Could You Be A Friend To Bees? I Oxford Open Learning

Could You Be A Friend To Bees?

Why We Need Bees

The sight of bees flitting gently amongst flowers is one of nature’s delights. The behaviour of these tiny insects might appear insignificant, but actually it has an immensely positive impact on our planet. As bees seek out nectar to turn into honey, pollen sticks to their fur and is transmitted from one flower to another. This process of pollination enables a huge variety of plants, both cultivated and wild, to reproduce. In fact, ‘Three out of four crops across the globe producing fruits, or seeds for use as human food depend, at least in part, on bees and other pollinators’, according to the United Nations. Bees therefore play a vitally important role in maintaining our ecosystem, providing food, and supporting sustainable agriculture. In the twenty-first century we need rhem more than ever, to help us combat poverty and hunger worldwide.

What Is World Bee Day?

In 2014, the Slovenian Beekeepers’ Association began campaigning for May 20th to be designated World Bee Day, and in 2017 the United Nations formally declared it so, with 115 countries becoming major sponsors. The date of May 20th was chosen because it marks the birth date of Anton Janša, who pioneered apiculture – or beekeeping – in the 18th century and was a great expert in the field.

Not only is World Bee Day a celebration of bees by environmentalists throughout the world, it’s also an opportunity to educate others about the critical importance of bees for our planet, and above all to call for change. The global bee population is under threat. We need to take action to protect bees, and to reverse their decline.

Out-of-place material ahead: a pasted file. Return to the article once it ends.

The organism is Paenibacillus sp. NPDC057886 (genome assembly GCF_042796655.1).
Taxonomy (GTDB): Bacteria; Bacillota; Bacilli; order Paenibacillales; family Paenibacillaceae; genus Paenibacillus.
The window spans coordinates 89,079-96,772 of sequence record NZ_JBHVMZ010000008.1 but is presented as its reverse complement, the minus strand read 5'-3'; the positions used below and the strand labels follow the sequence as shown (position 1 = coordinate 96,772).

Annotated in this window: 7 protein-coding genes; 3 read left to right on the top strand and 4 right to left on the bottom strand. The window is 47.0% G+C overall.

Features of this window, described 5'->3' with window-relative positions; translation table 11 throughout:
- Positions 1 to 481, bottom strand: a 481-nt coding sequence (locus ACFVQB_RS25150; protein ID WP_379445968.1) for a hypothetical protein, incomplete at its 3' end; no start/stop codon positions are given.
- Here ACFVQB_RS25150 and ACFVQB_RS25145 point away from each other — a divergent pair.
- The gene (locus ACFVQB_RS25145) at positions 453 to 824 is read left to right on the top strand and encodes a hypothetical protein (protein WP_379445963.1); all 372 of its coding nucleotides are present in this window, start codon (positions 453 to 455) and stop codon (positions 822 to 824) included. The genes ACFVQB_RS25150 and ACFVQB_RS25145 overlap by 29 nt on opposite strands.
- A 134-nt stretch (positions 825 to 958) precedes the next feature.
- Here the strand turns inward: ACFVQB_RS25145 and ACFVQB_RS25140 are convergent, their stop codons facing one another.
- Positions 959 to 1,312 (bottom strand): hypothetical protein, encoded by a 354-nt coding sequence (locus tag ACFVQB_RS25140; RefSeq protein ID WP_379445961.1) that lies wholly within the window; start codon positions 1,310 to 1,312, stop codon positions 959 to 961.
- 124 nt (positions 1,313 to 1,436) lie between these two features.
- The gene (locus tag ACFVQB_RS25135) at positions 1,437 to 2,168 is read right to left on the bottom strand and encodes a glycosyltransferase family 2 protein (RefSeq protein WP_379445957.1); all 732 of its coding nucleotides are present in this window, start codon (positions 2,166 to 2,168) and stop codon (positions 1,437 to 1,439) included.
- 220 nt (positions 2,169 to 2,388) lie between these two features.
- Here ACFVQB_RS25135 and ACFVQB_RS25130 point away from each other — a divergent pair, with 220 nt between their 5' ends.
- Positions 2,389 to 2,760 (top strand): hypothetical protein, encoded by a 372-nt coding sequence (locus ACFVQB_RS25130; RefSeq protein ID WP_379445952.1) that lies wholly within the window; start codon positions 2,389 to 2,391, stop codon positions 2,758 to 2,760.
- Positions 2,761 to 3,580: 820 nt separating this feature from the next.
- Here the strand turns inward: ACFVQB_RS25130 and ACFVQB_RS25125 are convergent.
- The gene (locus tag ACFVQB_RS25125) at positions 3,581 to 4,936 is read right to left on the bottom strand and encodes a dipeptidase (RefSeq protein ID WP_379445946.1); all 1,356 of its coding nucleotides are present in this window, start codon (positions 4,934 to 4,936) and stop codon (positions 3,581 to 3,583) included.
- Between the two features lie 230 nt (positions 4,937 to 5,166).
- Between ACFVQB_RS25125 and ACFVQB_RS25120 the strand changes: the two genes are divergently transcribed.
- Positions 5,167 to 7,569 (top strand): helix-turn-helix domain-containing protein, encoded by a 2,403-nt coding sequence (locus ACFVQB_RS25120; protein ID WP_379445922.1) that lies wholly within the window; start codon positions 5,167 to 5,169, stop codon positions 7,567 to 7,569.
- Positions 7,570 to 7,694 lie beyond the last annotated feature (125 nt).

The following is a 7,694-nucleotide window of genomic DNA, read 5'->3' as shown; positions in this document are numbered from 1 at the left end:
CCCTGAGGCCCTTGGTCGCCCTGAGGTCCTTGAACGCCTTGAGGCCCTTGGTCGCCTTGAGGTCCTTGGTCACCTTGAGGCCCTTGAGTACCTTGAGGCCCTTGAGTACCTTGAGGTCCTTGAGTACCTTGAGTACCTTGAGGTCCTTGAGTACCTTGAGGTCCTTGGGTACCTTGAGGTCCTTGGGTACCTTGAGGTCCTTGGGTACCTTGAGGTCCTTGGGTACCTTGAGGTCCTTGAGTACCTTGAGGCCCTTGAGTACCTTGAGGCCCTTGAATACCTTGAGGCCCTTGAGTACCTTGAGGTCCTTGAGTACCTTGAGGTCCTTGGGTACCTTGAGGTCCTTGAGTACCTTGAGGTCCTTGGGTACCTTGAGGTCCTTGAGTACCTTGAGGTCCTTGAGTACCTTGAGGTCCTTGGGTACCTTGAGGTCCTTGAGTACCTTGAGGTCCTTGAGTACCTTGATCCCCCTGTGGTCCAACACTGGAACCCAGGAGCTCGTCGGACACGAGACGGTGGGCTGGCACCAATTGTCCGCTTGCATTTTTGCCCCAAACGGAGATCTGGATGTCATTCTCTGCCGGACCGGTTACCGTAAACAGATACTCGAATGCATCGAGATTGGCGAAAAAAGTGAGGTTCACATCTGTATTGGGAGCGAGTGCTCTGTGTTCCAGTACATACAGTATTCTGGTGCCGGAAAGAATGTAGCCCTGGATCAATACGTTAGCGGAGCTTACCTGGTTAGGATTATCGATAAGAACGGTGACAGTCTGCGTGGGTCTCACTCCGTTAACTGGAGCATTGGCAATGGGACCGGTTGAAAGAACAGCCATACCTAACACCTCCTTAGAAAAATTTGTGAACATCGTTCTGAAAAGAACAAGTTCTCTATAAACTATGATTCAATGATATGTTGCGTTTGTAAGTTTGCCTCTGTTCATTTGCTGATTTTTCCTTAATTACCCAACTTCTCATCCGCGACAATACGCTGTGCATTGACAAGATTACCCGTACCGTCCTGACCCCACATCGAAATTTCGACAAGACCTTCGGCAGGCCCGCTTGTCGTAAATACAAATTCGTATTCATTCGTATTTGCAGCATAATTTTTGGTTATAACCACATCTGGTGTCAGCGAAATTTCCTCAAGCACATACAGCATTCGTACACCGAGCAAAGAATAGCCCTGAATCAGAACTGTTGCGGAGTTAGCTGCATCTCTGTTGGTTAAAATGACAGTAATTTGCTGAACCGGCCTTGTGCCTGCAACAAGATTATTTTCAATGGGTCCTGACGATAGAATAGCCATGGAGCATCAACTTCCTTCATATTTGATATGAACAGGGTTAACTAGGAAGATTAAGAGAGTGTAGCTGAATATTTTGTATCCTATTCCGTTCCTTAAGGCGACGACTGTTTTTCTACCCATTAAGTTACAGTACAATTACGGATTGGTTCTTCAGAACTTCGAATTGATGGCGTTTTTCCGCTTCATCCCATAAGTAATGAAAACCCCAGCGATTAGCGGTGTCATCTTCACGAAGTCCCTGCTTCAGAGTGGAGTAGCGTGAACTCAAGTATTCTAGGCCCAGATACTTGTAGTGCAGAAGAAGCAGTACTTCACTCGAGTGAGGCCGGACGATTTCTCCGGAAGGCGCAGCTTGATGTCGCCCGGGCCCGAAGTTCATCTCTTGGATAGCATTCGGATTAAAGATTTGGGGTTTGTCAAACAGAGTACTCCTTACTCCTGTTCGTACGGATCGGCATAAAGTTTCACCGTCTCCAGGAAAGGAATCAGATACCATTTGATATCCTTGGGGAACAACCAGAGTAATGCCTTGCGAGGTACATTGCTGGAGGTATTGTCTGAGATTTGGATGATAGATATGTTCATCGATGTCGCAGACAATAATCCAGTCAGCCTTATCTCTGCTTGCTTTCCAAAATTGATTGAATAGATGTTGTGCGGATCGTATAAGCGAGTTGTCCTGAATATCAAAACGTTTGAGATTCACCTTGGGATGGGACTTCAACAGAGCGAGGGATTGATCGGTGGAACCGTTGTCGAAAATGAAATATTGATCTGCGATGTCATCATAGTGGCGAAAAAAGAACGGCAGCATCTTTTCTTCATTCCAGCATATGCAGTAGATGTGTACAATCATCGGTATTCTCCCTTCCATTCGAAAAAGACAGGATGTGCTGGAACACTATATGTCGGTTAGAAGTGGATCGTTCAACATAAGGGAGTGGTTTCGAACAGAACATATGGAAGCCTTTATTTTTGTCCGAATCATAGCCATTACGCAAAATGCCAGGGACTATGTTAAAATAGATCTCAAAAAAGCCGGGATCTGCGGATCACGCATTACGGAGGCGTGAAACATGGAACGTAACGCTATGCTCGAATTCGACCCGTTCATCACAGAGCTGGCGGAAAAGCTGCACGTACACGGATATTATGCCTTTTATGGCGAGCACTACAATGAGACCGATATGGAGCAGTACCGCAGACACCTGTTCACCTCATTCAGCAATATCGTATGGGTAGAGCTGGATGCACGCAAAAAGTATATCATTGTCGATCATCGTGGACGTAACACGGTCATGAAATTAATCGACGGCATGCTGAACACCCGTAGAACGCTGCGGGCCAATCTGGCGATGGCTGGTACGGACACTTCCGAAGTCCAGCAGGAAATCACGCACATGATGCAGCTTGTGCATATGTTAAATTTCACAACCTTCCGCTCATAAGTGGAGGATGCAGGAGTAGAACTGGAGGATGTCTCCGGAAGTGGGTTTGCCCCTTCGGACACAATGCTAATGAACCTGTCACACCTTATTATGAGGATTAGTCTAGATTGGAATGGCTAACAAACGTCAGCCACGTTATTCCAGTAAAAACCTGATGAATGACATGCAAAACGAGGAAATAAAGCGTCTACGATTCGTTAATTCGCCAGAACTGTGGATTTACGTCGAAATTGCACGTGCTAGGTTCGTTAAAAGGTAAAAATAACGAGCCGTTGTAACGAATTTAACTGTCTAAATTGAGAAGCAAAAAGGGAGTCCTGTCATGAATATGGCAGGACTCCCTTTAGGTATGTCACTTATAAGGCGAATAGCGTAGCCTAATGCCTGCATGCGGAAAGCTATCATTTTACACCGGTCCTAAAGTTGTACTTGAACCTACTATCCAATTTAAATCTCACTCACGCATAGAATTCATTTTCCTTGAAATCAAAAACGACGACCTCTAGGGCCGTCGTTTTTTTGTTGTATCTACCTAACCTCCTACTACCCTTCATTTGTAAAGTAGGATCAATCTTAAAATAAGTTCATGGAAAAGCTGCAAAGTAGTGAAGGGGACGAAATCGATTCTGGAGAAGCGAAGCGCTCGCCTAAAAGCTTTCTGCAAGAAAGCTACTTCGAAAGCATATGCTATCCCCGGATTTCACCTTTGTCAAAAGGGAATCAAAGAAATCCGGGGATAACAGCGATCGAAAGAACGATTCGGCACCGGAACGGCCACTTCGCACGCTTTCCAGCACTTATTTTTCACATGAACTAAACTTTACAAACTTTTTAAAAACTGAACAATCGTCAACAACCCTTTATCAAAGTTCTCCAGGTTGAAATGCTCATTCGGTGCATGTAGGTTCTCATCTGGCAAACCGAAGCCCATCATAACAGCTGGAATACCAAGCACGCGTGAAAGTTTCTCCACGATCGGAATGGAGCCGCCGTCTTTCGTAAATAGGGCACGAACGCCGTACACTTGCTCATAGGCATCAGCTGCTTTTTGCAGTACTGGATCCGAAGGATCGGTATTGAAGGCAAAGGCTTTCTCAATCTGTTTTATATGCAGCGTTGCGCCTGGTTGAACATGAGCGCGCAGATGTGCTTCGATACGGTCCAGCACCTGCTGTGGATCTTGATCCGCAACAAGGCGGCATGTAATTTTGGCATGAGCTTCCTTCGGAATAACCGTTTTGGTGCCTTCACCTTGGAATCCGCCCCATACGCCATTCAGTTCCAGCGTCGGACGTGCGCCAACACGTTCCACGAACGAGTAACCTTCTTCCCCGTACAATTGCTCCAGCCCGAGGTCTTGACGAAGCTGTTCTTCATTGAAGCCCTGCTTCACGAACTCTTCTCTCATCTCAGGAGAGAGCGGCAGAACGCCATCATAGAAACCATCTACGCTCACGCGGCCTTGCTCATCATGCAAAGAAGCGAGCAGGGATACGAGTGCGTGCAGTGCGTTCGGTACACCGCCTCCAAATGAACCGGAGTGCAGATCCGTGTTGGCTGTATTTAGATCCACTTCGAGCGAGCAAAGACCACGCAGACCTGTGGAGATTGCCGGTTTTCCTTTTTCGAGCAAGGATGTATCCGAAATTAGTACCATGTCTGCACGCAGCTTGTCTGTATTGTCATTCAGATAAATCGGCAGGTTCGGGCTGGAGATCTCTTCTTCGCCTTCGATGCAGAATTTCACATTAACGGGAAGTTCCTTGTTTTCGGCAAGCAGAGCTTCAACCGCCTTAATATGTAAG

What You Can Do To Help

Everyone can do something to help bees. Here are some suggestions:

Get Gardening: aim to plant a wide variety of flowering plants, don’t use pesticides in your garden, and leave a shallow bowl of water outside for insects to access.
No Mow Month: during the next month, don’t mow your lawn, so that wild flowers can grow; they will provide nectar and pollen for bees.
Go Local: if you like honey, try to buy raw honey from local farmers rather than from supermarkets.
Contact Your Council: ask your local council to plant wildflower meadows and allow grass verges to grow naturally, so that wild flowers can flourish.
Spread The Word: share information and ideas about protecting bees with your family, friends and local community.
Out And About: participate in a World Bee Day event near you. The British Beekeepers’ Association website has more details of events around the country.

So, to mark World Bee Day on 20th May, what will you do for bees? For further information about World Bee Day, and the chance to test your knowledge of bees with a quiz, visit the website of the Food and Agriculture Organization of the United Nations. 

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